L1 Visa Investment Amount & Processing Time

Posted on August 29, 2006 by Warren Wen | Category: Immigration

Required Investment Amount and Processing Time

Mr. Zhang asked:

I am planning to invest in the U.S.  I’ve read your articles on the L visa.  You mentioned that it is easy for foreign companies without existing branches or subsidiaries in the U.S. to establish one. You also mentioned that as long as the new branch is established for the purpose of doing business, there is no requirement for the minimum amount of investment. Does this mean that I can invest any amount in any area of business in the U.S.? Furthermore, I am currently in the manufacturing business in China.  Does this mean I am required by the law to do the same business in the U.S.? Additionally, you’ve mentioned that if petitioner requested the premium processing service, it could be completed in 15 days. Does that mean I can get my visa in 15 days with this procedure?


According to the U.S. law regarding incorporation, there is no special requirement regarding the nationality of the investor, the business scope or the working capital. Also, as long as the new branch is established for the purpose of doing a real business, there is no requirement for the minimum investment amount.  This is one clear advantage the L visa has over the EB-5 visa, which requires a minimum investment of one million dollars.  In your case, if the investment is for developing your business, you can establish branches or subsidiaries in the U.S. without the requirement for the minimum amount of investment. The actual, exact amount of the investment will depend on your business plan. Take an investment in Atlanta for example: if you wanted to invest in an ice-cream shop, $10,000 may be enough; if you wanted to establish a restaurant, you may need more than $200,000; and, if you wanted to deal with a high-tech business, you may need to invest much more.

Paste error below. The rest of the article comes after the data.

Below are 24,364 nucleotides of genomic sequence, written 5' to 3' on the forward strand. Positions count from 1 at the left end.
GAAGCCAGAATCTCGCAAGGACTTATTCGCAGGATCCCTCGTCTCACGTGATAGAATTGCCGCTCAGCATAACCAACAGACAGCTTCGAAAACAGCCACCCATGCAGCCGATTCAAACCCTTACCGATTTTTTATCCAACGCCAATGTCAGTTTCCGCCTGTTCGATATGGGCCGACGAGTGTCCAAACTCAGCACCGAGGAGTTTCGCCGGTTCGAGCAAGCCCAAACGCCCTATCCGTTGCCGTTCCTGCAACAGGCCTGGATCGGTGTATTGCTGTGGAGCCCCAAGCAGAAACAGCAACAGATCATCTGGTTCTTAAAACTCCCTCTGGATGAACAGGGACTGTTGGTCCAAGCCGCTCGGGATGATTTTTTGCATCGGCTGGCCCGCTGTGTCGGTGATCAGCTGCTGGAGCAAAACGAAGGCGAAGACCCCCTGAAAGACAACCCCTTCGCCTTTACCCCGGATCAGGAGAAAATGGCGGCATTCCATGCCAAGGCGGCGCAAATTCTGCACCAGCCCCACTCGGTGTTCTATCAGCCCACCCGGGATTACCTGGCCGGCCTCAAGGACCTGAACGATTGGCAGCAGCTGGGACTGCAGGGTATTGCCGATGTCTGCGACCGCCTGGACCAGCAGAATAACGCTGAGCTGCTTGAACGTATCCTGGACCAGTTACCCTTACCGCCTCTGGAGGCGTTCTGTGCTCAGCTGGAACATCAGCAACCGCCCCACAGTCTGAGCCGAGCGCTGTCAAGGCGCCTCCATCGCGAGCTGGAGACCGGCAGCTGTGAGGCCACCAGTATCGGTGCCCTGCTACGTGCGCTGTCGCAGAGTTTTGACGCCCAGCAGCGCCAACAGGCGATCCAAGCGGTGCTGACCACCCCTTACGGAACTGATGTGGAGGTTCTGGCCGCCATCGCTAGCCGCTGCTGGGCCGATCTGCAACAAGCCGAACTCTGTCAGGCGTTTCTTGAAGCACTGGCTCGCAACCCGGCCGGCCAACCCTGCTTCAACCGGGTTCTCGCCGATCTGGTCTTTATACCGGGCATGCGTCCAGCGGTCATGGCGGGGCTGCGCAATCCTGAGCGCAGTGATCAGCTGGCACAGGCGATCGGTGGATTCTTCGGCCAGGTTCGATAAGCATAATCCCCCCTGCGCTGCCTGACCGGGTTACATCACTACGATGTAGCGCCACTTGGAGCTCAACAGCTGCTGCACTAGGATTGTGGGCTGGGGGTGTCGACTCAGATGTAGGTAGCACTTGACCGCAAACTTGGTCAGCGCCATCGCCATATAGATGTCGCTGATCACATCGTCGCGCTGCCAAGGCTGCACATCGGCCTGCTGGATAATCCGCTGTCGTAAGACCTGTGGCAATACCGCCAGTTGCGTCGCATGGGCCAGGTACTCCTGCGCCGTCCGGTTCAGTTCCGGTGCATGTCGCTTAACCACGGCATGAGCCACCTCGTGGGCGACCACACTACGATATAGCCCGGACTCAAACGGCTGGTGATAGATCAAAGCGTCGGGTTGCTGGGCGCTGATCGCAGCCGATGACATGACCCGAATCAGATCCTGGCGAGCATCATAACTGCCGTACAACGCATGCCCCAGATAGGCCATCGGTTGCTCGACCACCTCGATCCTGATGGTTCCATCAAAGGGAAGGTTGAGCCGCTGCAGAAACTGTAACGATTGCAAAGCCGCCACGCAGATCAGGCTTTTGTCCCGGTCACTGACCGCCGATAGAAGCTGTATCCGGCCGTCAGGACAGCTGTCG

Moreover, the U.S. immigration law has no special requirements regarding the business areas you can invest in. You may invest in the same field as your current business or in a field that is completely different.  For someone like you who is not familiar with the U.S. market, you may prefer to invest initially in the business field which you are familiar with.  Since you are an expert in the manufacturing field, you may be able to minimize the risk of failure.  Moreover, if you wanted to apply for a green card with an L-1 status in the future, the success of your business would be the key to your green card application.  You will have a higher chance of being successful if you have a business in the field in which you have the expertise.

Nevertheless, this does not mean that you cannot invest in a new business filed when you apply for the L visa. We actually have a lot of clients who come to the U.S. to do business in the fields that they had no prior experience in.  They have invested in restaurants, laundry shops, hotels and other businesses. They have done very well and have been successful in getting their green cards as well.

Generally speaking, if an investor comes to the U.S. to do business in a field that he or she has no experience, he or she would need to be more cautious and try harder to find good partners and employees who can help the business.

Finally, I have mentioned in previous articles that an L-1 petition could be approved within 15 days through the premium processing service. The 15 days here refers to the time it takes the USCIS to process an L visa petition. It does not mean that the U.S. embassy or the consulate office will issue an L-1 visa to the investor in 15 days.  Normally, the time from the filing of the L-1 petition to the issuance of the visa by the U.S. embassy or the consulate office could take anywhere between 3 to 6 months.

This article is only for your reference. Please do not apply mechanically to any exact cases. You are welcome to consult our attorneys at Liu & Associates, P.C. For contact information, please click here.